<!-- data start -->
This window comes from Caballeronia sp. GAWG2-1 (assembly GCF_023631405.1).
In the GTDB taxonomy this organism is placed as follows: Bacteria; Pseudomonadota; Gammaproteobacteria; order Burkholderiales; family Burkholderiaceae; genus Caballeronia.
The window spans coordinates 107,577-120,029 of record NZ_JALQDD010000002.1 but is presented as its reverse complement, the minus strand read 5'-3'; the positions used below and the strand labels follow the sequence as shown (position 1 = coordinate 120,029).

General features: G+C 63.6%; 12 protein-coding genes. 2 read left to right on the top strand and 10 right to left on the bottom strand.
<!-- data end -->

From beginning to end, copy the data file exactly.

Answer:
This window comes from Caballeronia sp. GAWG2-1 (assembly GCF_023631405.1).
In the GTDB taxonomy this organism is placed as follows: Bacteria; Pseudomonadota; Gammaproteobacteria; order Burkholderiales; family Burkholderiaceae; genus Caballeronia.
The window spans coordinates 107,577-120,029 of record NZ_JALQDD010000002.1 but is presented as its reverse complement, the minus strand read 5'-3'; the positions used below and the strand labels follow the sequence as shown (position 1 = coordinate 120,029).

General features: G+C 63.6%; 12 protein-coding genes. 2 read left to right on the top strand and 10 right to left on the bottom strand.